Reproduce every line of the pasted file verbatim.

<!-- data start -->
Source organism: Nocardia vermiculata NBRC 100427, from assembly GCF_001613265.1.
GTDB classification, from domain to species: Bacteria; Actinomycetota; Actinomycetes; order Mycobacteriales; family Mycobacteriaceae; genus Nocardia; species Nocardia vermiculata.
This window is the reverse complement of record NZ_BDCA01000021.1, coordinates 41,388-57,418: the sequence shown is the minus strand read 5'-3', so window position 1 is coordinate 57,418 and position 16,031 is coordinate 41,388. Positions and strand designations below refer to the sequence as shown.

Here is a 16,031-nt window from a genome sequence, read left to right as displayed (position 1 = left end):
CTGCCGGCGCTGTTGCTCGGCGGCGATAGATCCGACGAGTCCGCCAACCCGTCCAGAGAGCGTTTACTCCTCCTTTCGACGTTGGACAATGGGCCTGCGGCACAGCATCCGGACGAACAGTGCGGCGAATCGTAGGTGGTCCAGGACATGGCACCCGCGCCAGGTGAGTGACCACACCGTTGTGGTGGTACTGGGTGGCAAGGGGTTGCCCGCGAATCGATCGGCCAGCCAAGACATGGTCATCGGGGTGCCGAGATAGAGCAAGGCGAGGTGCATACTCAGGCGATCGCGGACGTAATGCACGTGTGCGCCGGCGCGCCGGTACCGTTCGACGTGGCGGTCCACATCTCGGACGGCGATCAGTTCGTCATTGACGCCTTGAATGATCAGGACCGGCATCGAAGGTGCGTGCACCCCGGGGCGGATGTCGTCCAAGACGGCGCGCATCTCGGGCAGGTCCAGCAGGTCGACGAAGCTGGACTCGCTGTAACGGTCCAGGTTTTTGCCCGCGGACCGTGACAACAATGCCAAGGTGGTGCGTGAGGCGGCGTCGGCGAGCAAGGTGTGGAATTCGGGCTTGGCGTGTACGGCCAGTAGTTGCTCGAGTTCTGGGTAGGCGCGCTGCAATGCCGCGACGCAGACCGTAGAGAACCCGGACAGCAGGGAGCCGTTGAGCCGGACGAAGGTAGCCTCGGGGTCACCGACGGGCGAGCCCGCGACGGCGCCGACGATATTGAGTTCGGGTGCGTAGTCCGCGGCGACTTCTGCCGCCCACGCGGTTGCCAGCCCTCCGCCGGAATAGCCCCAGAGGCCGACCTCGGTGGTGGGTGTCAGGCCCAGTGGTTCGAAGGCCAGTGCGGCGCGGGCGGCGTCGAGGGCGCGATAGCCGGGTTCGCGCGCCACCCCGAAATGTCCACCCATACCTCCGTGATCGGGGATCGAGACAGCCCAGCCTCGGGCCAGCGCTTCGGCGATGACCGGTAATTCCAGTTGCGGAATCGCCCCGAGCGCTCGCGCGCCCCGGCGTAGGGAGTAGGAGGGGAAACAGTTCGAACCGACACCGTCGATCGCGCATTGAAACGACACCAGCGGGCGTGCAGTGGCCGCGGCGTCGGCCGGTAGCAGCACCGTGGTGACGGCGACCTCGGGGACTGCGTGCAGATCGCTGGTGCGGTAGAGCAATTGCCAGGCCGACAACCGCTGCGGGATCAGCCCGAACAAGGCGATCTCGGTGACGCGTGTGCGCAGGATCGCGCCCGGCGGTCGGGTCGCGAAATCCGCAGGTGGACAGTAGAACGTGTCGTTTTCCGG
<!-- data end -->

Source organism: Nocardia vermiculata NBRC 100427, from assembly GCF_001613265.1.
GTDB classification, from domain to species: Bacteria; Actinomycetota; Actinomycetes; order Mycobacteriales; family Mycobacteriaceae; genus Nocardia; species Nocardia vermiculata.
This window is the reverse complement of record NZ_BDCA01000021.1, coordinates 41,388-57,418: the sequence shown is the minus strand read 5'-3', so window position 1 is coordinate 57,418 and position 16,031 is coordinate 41,388. Positions and strand designations below refer to the sequence as shown.

Here is a 16,031-nt window from a genome sequence, read left to right as displayed (position 1 = left end):
CTGCCGGCGCTGTTGCTCGGCGGCGATAGATCCGACGAGTCCGCCAACCCGTCCAGAGAGCGTTTACTCCTCCTTTCGACGTTGGACAATGGGCCTGCGGCACAGCATCCGGACGAACAGTGCGGCGAATCGTAGGTGGTCCAGGACATGGCACCCGCGCCAGGTGAGTGACCACACCGTTGTGGTGGTACTGGGTGGCAAGGGGTTGCCCGCGAATCGATCGGCCAGCCAAGACATGGTCATCGGGGTGCCGAGATAGAGCAAGGCGAGGTGCATACTCAGGCGATCGCGGACGTAATGCACGTGTGCGCCGGCGCGCCGGTACCGTTCGACGTGGCGGTCCACATCTCGGACGGCGATCAGTTCGTCATTGACGCCTTGAATGATCAGGACCGGCATCGAAGGTGCGTGCACCCCGGGGCGGATGTCGTCCAAGACGGCGCGCATCTCGGGCAGGTCCAGCAGGTCGACGAAGCTGGACTCGCTGTAACGGTCCAGGTTTTTGCCCGCGGACCGTGACAACAATGCCAAGGTGGTGCGTGAGGCGGCGTCGGCGAGCAAGGTGTGGAATTCGGGCTTGGCGTGTACGGCCAGTAGTTGCTCGAGTTCTGGGTAGGCGCGCTGCAATGCCGCGACGCAGACCGTAGAGAACCCGGACAGCAGGGAGCCGTTGAGCCGGACGAAGGTAGCCTCGGGGTCACCGACGGGCGAGCCCGCGACGGCGCCGACGATATTGAGTTCGGGTGCGTAGTCCGCGGCGACTTCTGCCGCCCACGCGGTTGCCAGCCCTCCGCCGGAATAGCCCCAGAGGCCGACCTCGGTGGTGGGTGTCAGGCCCAGTGGTTCGAAGGCCAGTGCGGCGCGGGCGGCGTCGAGGGCGCGATAGCCGGGTTCGCGCGCCACCCCGAAATGTCCACCCATACCTCCGTGATCGGGGATCGAGACAGCCCAGCCTCGGGCCAGCGCTTCGGCGATGACCGGTAATTCCAGTTGCGGAATCGCCCCGAGCGCTCGCGCGCCCCGGCGTAGGGAGTAGGAGGGGAAACAGTTCGAACCGACACCGTCGATCGCGCATTGAAACGACACCAGCGGGCGTGCAGTGGCCGCGGCGTCGGCCGGTAGCAGCACCGTGGTGACGGCGACCTCGGGGACTGCGTGCAGATCGCTGGTGCGGTAGAGCAATTGCCAGGCCGACAACCGCTGCGGGATCAGCCCGAACAAGGCGATCTCGGTGACGCGTGTGCGCAGGATCGCGCCCGGCGGTCGGGTCGCGAAATCCGCAGGTGGACAGTAGAACGTGTCGTTTTCCGG